Doing something new is always a bit scary. Especially if you’re naturally a bit of a chicken like me. When I left full-time employment to become a freelance writer in 2009, it was a transition, sure, but not such a big one. I’d been writing for magazines and newspapers for years, so it wasn’t really a big deal. I had the contacts, I had the skills, so it was merely a question of setting up a new email address and hey presto! I was ready for business.
But when I started to change career two years ago from journalism to creative writing, that felt big. Really big. Especially when I started putting myself out there, publishing my first e-book on Amazon. I felt naked, exposed. What if people laughed at me, like in The Emperor’s New Clothes? When you’re a journalist, you’re always writing about something that actually exists, be it bed linen, cupcakes, party planning, retirement savings, etc. (Incidently, I’ve written on all of these topics, some of them – like not overspending at Christmas – multiple times.) But when you’re writing fiction, your heart is in it, people can see what you’re thinking and feeling, even if it is only through your characters.
And what if you fail? What if you fail? That seems to be the question that plays itself over and over again in your head. When I published The Dummy Fairy on Amazon in November 2014, I was devastated after the first few weeks of sales. Why was no one buying my book? I had poured myself into it and it wasn’t getting the glowing reception that I had hoped for, not by a long shot. Thankfully, like Elijah on Mount Sinai, I heard a gentle voice reassuring me: “Keep going. Follow your own bright star.”
And so I did. I keep writing books and stories, investing as much as I can into my craft. It’s a hard, lonely journey. There is plenty of rejection along the way, but encouragement, too. I’m so grateful for the support I’ve received from others – those in Cathy Eden’s writing group (our monthly Wednesday morning meetings with muffins and tea in her Victorian house were sublime!) and also the helpful criticism of Elaine Ridge and Cicely van Straten. Being a member of the Society of Children’s Book Writers and Illustrators (SCBWI) has helped me realise that I am not alone in this journey of writing. There are many others who faithfully pound away at their keyboards every day, hoping to one day fill a child’s life with the joy of reading a new story.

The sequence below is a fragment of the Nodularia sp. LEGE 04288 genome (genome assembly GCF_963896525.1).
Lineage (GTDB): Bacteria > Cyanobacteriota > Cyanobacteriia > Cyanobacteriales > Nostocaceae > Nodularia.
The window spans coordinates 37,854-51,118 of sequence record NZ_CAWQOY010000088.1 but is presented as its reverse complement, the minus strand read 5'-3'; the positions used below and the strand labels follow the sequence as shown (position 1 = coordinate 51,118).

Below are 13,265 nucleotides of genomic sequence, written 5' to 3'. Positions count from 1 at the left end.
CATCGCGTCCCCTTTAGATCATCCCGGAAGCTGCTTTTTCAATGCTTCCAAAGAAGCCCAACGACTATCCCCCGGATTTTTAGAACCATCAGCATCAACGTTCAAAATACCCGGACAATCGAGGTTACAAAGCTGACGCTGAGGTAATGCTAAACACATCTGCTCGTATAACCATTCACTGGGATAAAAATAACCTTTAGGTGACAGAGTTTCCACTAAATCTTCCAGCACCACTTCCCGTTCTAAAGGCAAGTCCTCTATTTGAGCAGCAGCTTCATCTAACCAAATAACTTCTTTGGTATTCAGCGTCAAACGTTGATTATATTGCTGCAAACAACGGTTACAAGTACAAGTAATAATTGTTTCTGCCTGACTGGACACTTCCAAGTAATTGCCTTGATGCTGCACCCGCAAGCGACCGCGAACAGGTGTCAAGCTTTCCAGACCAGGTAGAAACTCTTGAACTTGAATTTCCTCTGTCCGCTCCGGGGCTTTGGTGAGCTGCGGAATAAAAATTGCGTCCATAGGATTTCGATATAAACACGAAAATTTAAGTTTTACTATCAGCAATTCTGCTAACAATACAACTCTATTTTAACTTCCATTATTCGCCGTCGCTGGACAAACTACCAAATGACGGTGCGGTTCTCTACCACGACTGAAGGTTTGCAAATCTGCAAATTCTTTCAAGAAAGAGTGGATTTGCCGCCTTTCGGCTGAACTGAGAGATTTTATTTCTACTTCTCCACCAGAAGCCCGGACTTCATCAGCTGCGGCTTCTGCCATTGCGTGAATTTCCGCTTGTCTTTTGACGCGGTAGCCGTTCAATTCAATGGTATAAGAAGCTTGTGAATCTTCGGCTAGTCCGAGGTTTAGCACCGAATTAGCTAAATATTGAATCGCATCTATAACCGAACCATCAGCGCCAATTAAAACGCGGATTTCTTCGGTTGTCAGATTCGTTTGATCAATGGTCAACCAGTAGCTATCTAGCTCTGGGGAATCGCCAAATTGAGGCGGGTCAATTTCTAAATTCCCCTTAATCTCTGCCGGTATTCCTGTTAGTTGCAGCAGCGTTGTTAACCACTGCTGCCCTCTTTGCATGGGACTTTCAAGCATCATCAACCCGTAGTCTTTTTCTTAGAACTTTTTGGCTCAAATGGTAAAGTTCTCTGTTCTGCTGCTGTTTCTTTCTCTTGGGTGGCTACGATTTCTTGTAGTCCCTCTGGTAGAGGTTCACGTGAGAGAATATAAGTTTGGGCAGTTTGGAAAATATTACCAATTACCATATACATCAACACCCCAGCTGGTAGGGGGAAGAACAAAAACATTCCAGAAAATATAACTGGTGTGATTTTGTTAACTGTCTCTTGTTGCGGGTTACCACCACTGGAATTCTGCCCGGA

And seeing as Thanksgiving has just passed (even though we don’t celebrate it in South Africa), I think I have permission to get a bit emotional. I am thankful for my husband for his unstinting support, for encouraging me to go beyond what I ever thought I was capable of. After a year of publishing my own books, he said to me one evening: “You should run a self-publishing course to help other writers achieve what you have.” I was taken aback. Could I really do that? I’d never given a PowerPoint presentation in my life before! “Of course you can do it,” he replied casually. And because he believed in me, I somehow found the courage to run my first Self-Publishing DIY Course in November 2015. I’m now planning my fourth in February 2016 and although I still get butterflies every time beforehand, I must say it gets easier and easier every time.
So, whether it’s a small step you’re contemplating or a giant leap into the unknown, know this one thing: it is possible. No matter how pee-in-your-pants scary it may seem, it can be done. The Dummy Fairy, the same book I wrote off two years ago, is now one of my bestsellers on Amazon, with a redesign planned soon. Whatever the change you face, take heart and be encouraged. All it takes, as Peter Pan so aptly put it, is a bit of faith, trust and pixie dust.